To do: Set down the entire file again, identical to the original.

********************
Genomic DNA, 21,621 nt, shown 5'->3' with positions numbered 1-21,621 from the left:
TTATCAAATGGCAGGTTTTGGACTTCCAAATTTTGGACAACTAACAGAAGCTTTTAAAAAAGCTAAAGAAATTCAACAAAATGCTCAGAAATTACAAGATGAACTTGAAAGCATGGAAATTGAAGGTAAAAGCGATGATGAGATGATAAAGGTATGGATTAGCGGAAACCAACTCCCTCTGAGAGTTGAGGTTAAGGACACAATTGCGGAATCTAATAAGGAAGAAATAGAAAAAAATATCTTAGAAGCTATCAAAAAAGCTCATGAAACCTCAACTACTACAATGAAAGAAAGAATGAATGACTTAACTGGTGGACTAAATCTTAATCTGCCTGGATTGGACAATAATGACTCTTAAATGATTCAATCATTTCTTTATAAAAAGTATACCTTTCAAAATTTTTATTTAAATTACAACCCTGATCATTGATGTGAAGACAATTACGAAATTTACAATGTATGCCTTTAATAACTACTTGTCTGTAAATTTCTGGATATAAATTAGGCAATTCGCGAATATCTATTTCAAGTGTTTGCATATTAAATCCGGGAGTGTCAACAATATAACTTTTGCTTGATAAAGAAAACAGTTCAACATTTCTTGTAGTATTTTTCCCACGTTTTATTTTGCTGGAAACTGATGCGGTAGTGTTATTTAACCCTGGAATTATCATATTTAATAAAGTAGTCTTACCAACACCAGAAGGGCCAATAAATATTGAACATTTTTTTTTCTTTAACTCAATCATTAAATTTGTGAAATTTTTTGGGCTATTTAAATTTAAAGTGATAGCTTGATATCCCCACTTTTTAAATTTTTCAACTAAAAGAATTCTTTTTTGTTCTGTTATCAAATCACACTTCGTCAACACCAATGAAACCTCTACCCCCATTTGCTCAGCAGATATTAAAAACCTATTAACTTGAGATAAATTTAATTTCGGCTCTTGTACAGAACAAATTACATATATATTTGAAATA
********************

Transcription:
Genomic DNA, 21,621 nt, shown 5'->3' with positions numbered 1-21,621 from the left:
TTATCAAATGGCAGGTTTTGGACTTCCAAATTTTGGACAACTAACAGAAGCTTTTAAAAAAGCTAAAGAAATTCAACAAAATGCTCAGAAATTACAAGATGAACTTGAAAGCATGGAAATTGAAGGTAAAAGCGATGATGAGATGATAAAGGTATGGATTAGCGGAAACCAACTCCCTCTGAGAGTTGAGGTTAAGGACACAATTGCGGAATCTAATAAGGAAGAAATAGAAAAAAATATCTTAGAAGCTATCAAAAAAGCTCATGAAACCTCAACTACTACAATGAAAGAAAGAATGAATGACTTAACTGGTGGACTAAATCTTAATCTGCCTGGATTGGACAATAATGACTCTTAAATGATTCAATCATTTCTTTATAAAAAGTATACCTTTCAAAATTTTTATTTAAATTACAACCCTGATCATTGATGTGAAGACAATTACGAAATTTACAATGTATGCCTTTAATAACTACTTGTCTGTAAATTTCTGGATATAAATTAGGCAATTCGCGAATATCTATTTCAAGTGTTTGCATATTAAATCCGGGAGTGTCAACAATATAACTTTTGCTTGATAAAGAAAACAGTTCAACATTTCTTGTAGTATTTTTCCCACGTTTTATTTTGCTGGAAACTGATGCGGTAGTGTTATTTAACCCTGGAATTATCATATTTAATAAAGTAGTCTTACCAACACCAGAAGGGCCAATAAATATTGAACATTTTTTTTTCTTTAACTCAATCATTAAATTTGTGAAATTTTTTGGGCTATTTAAATTTAAAGTGATAGCTTGATATCCCCACTTTTTAAATTTTTCAACTAAAAGAATTCTTTTTTGTTCTGTTATCAAATCACACTTCGTCAACACCAATGAAACCTCTACCCCCATTTGCTCAGCAGATATTAAAAACCTATTAACTTGAGATAAATTTAATTTCGGCTCTTGTACAGAACAAATTACATATATATTTGAAATA